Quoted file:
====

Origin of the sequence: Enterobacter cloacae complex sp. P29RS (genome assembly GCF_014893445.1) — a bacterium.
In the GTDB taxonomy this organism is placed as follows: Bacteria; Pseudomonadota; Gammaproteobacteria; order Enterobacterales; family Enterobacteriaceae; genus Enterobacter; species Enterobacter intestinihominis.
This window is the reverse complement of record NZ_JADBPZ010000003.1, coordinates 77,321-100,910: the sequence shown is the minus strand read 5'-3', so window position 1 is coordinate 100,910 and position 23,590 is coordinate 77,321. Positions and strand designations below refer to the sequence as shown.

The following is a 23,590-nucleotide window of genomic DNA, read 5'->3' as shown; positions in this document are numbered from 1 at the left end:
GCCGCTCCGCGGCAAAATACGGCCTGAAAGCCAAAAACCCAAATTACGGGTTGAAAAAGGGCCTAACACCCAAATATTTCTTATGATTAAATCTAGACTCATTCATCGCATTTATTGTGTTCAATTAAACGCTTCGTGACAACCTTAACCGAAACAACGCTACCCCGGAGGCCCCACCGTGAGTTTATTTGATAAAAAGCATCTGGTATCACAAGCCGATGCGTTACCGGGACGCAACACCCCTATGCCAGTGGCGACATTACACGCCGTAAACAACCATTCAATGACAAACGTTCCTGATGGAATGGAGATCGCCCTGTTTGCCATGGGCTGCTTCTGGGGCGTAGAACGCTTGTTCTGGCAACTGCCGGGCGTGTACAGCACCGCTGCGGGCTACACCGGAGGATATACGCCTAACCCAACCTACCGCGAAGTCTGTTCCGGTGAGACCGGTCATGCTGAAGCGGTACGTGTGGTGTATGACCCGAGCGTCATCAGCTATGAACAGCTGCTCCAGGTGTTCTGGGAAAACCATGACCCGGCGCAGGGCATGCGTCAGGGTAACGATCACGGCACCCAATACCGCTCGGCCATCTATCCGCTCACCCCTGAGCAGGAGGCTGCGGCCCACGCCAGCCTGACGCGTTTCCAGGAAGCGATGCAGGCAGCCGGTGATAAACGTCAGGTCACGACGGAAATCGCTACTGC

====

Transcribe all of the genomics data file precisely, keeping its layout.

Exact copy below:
Origin of the sequence: Enterobacter cloacae complex sp. P29RS (genome assembly GCF_014893445.1) — a bacterium.
In the GTDB taxonomy this organism is placed as follows: Bacteria; Pseudomonadota; Gammaproteobacteria; order Enterobacterales; family Enterobacteriaceae; genus Enterobacter; species Enterobacter intestinihominis.
This window is the reverse complement of record NZ_JADBPZ010000003.1, coordinates 77,321-100,910: the sequence shown is the minus strand read 5'-3', so window position 1 is coordinate 100,910 and position 23,590 is coordinate 77,321. Positions and strand designations below refer to the sequence as shown.

The following is a 23,590-nucleotide window of genomic DNA, read 5'->3' as shown; positions in this document are numbered from 1 at the left end:
GCCGCTCCGCGGCAAAATACGGCCTGAAAGCCAAAAACCCAAATTACGGGTTGAAAAAGGGCCTAACACCCAAATATTTCTTATGATTAAATCTAGACTCATTCATCGCATTTATTGTGTTCAATTAAACGCTTCGTGACAACCTTAACCGAAACAACGCTACCCCGGAGGCCCCACCGTGAGTTTATTTGATAAAAAGCATCTGGTATCACAAGCCGATGCGTTACCGGGACGCAACACCCCTATGCCAGTGGCGACATTACACGCCGTAAACAACCATTCAATGACAAACGTTCCTGATGGAATGGAGATCGCCCTGTTTGCCATGGGCTGCTTCTGGGGCGTAGAACGCTTGTTCTGGCAACTGCCGGGCGTGTACAGCACCGCTGCGGGCTACACCGGAGGATATACGCCTAACCCAACCTACCGCGAAGTCTGTTCCGGTGAGACCGGTCATGCTGAAGCGGTACGTGTGGTGTATGACCCGAGCGTCATCAGCTATGAACAGCTGCTCCAGGTGTTCTGGGAAAACCATGACCCGGCGCAGGGCATGCGTCAGGGTAACGATCACGGCACCCAATACCGCTCGGCCATCTATCCGCTCACCCCTGAGCAGGAGGCTGCGGCCCACGCCAGCCTGACGCGTTTCCAGGAAGCGATGCAGGCAGCCGGTGATAAACGTCAGGTCACGACGGAAATCGCTACTGC